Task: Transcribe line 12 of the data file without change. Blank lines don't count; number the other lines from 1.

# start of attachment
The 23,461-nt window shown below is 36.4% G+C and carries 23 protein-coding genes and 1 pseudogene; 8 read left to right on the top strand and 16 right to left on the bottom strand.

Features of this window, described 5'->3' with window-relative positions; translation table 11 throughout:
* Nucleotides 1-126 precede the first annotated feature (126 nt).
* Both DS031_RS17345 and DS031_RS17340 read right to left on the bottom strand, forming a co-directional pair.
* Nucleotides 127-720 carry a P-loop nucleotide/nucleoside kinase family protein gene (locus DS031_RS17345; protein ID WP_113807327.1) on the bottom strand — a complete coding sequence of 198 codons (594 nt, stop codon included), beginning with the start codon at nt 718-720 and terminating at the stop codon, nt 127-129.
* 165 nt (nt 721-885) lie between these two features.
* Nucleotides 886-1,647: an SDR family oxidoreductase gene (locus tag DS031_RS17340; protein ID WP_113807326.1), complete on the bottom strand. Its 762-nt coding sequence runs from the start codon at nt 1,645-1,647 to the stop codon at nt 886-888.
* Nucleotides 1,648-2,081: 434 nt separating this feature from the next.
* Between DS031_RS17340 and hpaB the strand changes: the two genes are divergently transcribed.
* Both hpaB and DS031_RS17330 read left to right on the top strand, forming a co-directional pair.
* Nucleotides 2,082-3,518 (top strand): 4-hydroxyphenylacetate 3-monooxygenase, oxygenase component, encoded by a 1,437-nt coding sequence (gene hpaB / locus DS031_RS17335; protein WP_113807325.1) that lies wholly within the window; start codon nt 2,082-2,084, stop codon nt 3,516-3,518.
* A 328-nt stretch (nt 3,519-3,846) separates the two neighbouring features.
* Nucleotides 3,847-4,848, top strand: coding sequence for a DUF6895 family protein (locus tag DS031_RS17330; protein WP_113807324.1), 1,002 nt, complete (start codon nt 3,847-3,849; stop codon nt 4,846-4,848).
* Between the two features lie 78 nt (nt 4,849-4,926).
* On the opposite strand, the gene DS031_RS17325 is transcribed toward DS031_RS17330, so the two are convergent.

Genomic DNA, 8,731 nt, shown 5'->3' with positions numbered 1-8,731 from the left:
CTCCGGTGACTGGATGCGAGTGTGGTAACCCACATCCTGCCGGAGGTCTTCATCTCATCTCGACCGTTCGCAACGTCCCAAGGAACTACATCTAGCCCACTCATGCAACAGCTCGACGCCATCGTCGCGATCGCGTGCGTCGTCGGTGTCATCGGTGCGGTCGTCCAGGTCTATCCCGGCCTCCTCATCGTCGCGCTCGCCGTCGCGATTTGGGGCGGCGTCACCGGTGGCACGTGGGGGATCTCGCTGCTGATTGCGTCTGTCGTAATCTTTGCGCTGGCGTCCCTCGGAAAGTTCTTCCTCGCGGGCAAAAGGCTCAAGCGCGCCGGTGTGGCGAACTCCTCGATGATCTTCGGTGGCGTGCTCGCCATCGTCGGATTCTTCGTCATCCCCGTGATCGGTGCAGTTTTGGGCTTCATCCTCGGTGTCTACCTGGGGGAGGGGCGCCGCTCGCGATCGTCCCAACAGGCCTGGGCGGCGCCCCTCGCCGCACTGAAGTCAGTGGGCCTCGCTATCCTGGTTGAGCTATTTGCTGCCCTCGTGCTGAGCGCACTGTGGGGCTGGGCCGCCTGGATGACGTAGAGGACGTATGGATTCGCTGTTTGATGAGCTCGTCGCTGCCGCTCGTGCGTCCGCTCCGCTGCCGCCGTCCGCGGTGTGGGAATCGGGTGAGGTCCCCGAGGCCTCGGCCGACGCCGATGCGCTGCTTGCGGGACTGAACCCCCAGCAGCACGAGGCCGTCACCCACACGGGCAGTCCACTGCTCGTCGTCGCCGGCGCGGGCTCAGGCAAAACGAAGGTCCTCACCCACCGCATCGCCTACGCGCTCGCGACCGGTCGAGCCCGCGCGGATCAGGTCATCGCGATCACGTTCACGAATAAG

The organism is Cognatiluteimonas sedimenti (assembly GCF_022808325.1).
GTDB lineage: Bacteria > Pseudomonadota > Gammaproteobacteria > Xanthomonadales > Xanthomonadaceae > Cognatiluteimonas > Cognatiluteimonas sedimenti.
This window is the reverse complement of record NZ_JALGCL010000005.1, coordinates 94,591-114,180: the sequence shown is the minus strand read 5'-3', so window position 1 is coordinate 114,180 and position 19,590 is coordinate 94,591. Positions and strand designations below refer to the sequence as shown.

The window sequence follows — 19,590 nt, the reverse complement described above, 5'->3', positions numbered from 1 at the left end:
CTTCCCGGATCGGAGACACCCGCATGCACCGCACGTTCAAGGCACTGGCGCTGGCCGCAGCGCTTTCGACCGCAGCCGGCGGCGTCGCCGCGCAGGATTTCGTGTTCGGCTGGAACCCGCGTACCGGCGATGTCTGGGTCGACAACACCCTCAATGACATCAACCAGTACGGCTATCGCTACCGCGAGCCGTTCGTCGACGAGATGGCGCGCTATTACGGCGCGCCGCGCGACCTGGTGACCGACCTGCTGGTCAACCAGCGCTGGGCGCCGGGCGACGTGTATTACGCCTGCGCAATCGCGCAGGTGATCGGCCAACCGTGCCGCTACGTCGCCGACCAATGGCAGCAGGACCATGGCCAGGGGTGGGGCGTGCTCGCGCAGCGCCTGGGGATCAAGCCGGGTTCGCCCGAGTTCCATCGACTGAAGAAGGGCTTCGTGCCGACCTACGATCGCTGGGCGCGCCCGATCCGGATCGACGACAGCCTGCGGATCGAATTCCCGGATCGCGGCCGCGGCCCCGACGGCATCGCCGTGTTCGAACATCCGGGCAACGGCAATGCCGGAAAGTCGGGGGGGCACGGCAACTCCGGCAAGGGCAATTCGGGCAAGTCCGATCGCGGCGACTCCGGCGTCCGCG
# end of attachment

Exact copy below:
* A 328-nt stretch (nt 3,519-3,846) separates the two neighbouring features.